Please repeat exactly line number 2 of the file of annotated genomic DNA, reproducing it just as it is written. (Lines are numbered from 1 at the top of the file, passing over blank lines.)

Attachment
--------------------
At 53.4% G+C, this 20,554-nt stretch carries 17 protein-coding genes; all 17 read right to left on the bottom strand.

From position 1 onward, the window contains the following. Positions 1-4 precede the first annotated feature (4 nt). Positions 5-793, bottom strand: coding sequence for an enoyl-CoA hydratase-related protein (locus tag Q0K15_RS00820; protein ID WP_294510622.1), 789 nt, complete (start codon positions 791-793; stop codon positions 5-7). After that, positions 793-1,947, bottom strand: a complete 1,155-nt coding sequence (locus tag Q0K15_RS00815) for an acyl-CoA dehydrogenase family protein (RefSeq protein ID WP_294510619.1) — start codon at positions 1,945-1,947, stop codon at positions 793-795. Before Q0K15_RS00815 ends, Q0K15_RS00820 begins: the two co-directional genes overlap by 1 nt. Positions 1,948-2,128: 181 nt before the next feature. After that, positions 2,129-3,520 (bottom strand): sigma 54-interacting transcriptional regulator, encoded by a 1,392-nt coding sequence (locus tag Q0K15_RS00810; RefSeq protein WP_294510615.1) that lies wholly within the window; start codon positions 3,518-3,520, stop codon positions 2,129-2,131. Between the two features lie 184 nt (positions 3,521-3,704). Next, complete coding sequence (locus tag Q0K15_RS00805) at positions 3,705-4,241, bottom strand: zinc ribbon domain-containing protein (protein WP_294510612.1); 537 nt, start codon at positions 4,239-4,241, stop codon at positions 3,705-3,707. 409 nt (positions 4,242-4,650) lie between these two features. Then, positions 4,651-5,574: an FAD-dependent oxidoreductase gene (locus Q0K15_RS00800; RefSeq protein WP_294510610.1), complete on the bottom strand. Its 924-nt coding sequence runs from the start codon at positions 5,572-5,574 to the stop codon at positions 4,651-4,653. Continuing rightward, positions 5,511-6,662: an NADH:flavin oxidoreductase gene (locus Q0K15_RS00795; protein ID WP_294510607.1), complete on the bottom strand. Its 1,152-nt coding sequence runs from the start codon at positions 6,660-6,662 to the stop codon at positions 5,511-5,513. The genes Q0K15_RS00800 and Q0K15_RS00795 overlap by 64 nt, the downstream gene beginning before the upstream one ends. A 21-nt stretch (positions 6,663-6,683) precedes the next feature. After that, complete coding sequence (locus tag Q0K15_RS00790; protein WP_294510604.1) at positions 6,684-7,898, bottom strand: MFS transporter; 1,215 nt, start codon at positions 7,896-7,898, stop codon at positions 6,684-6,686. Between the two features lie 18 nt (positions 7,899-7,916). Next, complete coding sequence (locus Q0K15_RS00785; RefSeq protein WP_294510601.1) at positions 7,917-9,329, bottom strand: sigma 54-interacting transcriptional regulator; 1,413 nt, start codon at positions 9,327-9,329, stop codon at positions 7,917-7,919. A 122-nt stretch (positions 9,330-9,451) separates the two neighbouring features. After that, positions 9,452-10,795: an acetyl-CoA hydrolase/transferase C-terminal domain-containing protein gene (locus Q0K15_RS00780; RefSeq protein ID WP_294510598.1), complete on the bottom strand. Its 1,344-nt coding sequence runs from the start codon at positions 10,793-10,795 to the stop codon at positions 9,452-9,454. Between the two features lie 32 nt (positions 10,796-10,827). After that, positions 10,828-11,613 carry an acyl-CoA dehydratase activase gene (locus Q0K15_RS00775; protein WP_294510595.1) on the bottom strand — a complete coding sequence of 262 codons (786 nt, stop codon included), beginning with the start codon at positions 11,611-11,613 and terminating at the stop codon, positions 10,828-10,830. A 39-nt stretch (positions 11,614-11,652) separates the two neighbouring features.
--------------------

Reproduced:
From position 1 onward, the window contains the following. Positions 1-4 precede the first annotated feature (4 nt). Positions 5-793, bottom strand: coding sequence for an enoyl-CoA hydratase-related protein (locus tag Q0K15_RS00820; protein ID WP_294510622.1), 789 nt, complete (start codon positions 791-793; stop codon positions 5-7). After that, positions 793-1,947, bottom strand: a complete 1,155-nt coding sequence (locus tag Q0K15_RS00815) for an acyl-CoA dehydrogenase family protein (RefSeq protein ID WP_294510619.1) — start codon at positions 1,945-1,947, stop codon at positions 793-795. Before Q0K15_RS00815 ends, Q0K15_RS00820 begins: the two co-directional genes overlap by 1 nt. Positions 1,948-2,128: 181 nt before the next feature. After that, positions 2,129-3,520 (bottom strand): sigma 54-interacting transcriptional regulator, encoded by a 1,392-nt coding sequence (locus tag Q0K15_RS00810; RefSeq protein WP_294510615.1) that lies wholly within the window; start codon positions 3,518-3,520, stop codon positions 2,129-2,131. Between the two features lie 184 nt (positions 3,521-3,704). Next, complete coding sequence (locus tag Q0K15_RS00805) at positions 3,705-4,241, bottom strand: zinc ribbon domain-containing protein (protein WP_294510612.1); 537 nt, start codon at positions 4,239-4,241, stop codon at positions 3,705-3,707. 409 nt (positions 4,242-4,650) lie between these two features. Then, positions 4,651-5,574: an FAD-dependent oxidoreductase gene (locus Q0K15_RS00800; RefSeq protein WP_294510610.1), complete on the bottom strand. Its 924-nt coding sequence runs from the start codon at positions 5,572-5,574 to the stop codon at positions 4,651-4,653. Continuing rightward, positions 5,511-6,662: an NADH:flavin oxidoreductase gene (locus Q0K15_RS00795; protein ID WP_294510607.1), complete on the bottom strand. Its 1,152-nt coding sequence runs from the start codon at positions 6,660-6,662 to the stop codon at positions 5,511-5,513. The genes Q0K15_RS00800 and Q0K15_RS00795 overlap by 64 nt, the downstream gene beginning before the upstream one ends. A 21-nt stretch (positions 6,663-6,683) precedes the next feature. After that, complete coding sequence (locus tag Q0K15_RS00790; protein WP_294510604.1) at positions 6,684-7,898, bottom strand: MFS transporter; 1,215 nt, start codon at positions 7,896-7,898, stop codon at positions 6,684-6,686. Between the two features lie 18 nt (positions 7,899-7,916). Next, complete coding sequence (locus Q0K15_RS00785; RefSeq protein WP_294510601.1) at positions 7,917-9,329, bottom strand: sigma 54-interacting transcriptional regulator; 1,413 nt, start codon at positions 9,327-9,329, stop codon at positions 7,917-7,919. A 122-nt stretch (positions 9,330-9,451) separates the two neighbouring features. After that, positions 9,452-10,795: an acetyl-CoA hydrolase/transferase C-terminal domain-containing protein gene (locus Q0K15_RS00780; RefSeq protein ID WP_294510598.1), complete on the bottom strand. Its 1,344-nt coding sequence runs from the start codon at positions 10,793-10,795 to the stop codon at positions 9,452-9,454. Between the two features lie 32 nt (positions 10,796-10,827). After that, positions 10,828-11,613 carry an acyl-CoA dehydratase activase gene (locus Q0K15_RS00775; protein WP_294510595.1) on the bottom strand — a complete coding sequence of 262 codons (786 nt, stop codon included), beginning with the start codon at positions 11,611-11,613 and terminating at the stop codon, positions 10,828-10,830. A 39-nt stretch (positions 11,614-11,652) separates the two neighbouring features.